What Science Tells Us about ‘Choking’ under Pressure
How can you set yourself up for success when you’re trying to nail a business pitch, show off your skills on a job interview, or ace a presentation? Sometimes practice is not enough.
Humans have a natural tendency to choke under pressure because of the inner workings of the brain, but there are ways to succeed even when you’ve bombed in the past, according to cognitive scientist Sian L. Beilock, president of Barnard College in New York and a keynote speaker at the 2017 Booth Women Connect Conference. “In these stressful situations, what we can do is develop psychological techniques to bring our best foot forward,” she said.
Here are four strategies to help you thrive under pressure.
During a high-stakes situation we often analyze every detail, which Beilock refers to as hyper-focusing. But this can slow us down or even harm our performance. “When you start thinking about the details that normally run on autopilot, you can mess up your own performance,” said Beilock, a former psychology professor at the University of Chicago and author of Choke: What the Secrets of the Brain Reveal about Getting It Right When You Have To.
Rather than allowing yourself to obsess over every detail, focus on the big picture or your desired end goal to help you cruise through an important event. “When you do something to take your mind off what is going on, you are less likely to dwell on the details and more likely to succeed,” she told the audience.
Mimic the circumstances
Whether you’re giving a speech in front of a large audience or presenting at a board meeting, it’s important to practice in a similar setting, Beilock pointed out. “We often practice and prepare, but we don’t practice and prepare in the type of situations that we are going to perform under,” she said. Instead of preparing at home, rope in colleagues to hear a presentation well before your deadline or record your own performance, she suggested.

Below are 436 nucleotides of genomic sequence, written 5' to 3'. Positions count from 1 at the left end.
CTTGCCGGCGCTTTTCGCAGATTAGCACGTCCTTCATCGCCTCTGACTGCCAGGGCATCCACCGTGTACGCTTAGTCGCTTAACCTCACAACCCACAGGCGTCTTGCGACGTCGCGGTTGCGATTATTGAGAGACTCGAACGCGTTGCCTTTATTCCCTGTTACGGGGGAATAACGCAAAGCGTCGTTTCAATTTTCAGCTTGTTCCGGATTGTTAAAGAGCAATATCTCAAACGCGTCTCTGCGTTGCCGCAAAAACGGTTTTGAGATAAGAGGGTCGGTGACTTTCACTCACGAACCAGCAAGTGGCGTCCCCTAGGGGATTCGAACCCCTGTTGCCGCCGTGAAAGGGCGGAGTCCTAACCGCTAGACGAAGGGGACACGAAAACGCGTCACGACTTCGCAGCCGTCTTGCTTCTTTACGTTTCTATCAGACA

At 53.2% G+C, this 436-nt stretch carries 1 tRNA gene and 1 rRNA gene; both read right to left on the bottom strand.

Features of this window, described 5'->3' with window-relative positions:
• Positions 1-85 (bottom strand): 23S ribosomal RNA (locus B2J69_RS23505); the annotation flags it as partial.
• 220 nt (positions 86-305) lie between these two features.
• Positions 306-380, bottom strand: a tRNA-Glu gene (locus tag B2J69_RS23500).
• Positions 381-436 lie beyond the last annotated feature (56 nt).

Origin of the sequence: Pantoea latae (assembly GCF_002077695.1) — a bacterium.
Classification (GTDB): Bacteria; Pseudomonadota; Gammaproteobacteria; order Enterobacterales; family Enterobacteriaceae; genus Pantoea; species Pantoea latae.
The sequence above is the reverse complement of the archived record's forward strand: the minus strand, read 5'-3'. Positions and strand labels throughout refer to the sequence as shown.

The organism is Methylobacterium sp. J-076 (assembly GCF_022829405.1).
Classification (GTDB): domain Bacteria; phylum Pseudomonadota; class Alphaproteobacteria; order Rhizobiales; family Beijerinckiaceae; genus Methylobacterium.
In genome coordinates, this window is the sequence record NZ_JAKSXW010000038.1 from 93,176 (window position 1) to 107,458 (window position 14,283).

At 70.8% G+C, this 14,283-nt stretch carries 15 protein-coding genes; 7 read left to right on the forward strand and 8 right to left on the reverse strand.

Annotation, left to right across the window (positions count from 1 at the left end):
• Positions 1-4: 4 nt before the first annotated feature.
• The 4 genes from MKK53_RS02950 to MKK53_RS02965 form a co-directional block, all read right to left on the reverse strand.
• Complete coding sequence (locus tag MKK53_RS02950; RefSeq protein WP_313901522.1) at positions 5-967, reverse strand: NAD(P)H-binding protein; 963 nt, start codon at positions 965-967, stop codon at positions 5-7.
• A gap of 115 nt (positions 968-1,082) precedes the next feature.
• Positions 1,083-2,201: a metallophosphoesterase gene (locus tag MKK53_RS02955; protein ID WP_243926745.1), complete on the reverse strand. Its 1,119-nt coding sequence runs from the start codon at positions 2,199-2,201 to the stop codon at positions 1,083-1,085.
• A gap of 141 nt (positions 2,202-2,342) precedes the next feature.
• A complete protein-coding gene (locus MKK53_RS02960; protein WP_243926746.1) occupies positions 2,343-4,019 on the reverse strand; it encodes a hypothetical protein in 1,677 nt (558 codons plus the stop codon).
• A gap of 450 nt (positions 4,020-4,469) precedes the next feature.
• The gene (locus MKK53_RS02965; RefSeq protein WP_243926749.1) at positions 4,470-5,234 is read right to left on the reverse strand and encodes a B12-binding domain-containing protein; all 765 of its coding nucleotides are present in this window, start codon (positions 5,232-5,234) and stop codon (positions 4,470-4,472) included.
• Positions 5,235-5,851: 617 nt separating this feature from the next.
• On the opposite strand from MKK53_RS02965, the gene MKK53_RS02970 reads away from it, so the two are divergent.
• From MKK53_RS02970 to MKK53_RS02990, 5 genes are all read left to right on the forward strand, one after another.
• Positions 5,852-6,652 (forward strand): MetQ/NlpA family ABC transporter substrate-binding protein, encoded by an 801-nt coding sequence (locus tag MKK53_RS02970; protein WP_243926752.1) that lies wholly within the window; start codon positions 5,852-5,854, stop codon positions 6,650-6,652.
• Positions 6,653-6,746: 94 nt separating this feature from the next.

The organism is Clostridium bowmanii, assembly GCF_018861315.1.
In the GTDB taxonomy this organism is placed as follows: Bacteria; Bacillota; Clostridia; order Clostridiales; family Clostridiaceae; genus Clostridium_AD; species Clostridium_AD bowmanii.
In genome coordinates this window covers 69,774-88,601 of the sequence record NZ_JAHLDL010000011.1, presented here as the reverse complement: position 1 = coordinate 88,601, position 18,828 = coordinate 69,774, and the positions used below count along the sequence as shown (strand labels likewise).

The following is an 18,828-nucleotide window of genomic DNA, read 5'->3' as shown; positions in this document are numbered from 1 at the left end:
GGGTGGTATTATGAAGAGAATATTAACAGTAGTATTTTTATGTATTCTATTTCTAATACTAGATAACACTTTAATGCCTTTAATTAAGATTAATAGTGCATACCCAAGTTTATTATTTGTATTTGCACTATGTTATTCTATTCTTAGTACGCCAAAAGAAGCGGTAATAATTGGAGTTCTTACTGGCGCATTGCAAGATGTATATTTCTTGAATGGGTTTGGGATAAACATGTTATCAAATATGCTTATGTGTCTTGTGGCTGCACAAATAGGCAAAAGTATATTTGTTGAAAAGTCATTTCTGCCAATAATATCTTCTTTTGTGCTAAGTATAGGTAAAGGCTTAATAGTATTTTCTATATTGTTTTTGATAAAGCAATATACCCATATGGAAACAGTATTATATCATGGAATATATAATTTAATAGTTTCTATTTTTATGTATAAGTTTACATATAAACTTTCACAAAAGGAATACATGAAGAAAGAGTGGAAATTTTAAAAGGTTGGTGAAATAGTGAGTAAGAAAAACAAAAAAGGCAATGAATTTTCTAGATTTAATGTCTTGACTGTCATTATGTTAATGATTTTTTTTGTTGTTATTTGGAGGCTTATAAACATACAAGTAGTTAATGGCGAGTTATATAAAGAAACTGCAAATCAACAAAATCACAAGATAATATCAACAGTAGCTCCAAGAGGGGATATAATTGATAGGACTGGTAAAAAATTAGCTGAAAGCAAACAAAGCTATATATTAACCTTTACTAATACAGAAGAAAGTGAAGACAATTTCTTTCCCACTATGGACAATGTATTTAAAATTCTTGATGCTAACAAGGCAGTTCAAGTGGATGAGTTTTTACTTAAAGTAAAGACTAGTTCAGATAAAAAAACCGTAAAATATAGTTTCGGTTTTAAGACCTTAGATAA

Walk away from the problem
Escape from your desk after hours of working on a project, or schedule time for some fresh air. Time away is crucial to thriving under pressure, she said. “When you feel like you’re under the gun, there’s a tendency to bang your head against the wall and push forward to get to the answer,” Beilock explained. “If you actually walk away and take a break, you are more [likely] to get to the answer.”
This happens in part because of the so-called “incubation effect,” which allows the brain to work out the problem subconsciously when away from the actual work, she added.
Try the little things
Journaling about stress or anything that’s bothering you has a calming effect on the brain, according to previous research about high school students preparing to take placement tests. “Getting your thoughts down on paper helps remove them from the mind,” Beilock said.
No matter what kind of stress you’re dealing with, Beilock pointed out that even quick attempts to calm the mind such as spending a few minutes meditating or walking through nature can help. “Little things can have a big effect,” she said.
Beilock spoke at Booth Women Connect Conference, organized by the University of Chicago Booth School of Business. The annual event brought together more than 1,000 professionals for an extraordinary day of bold ideas, spirited discussion, practical insights, and impactful networking. Join us for next year’s conference on October 12, 2018.
—By Alina Dizik
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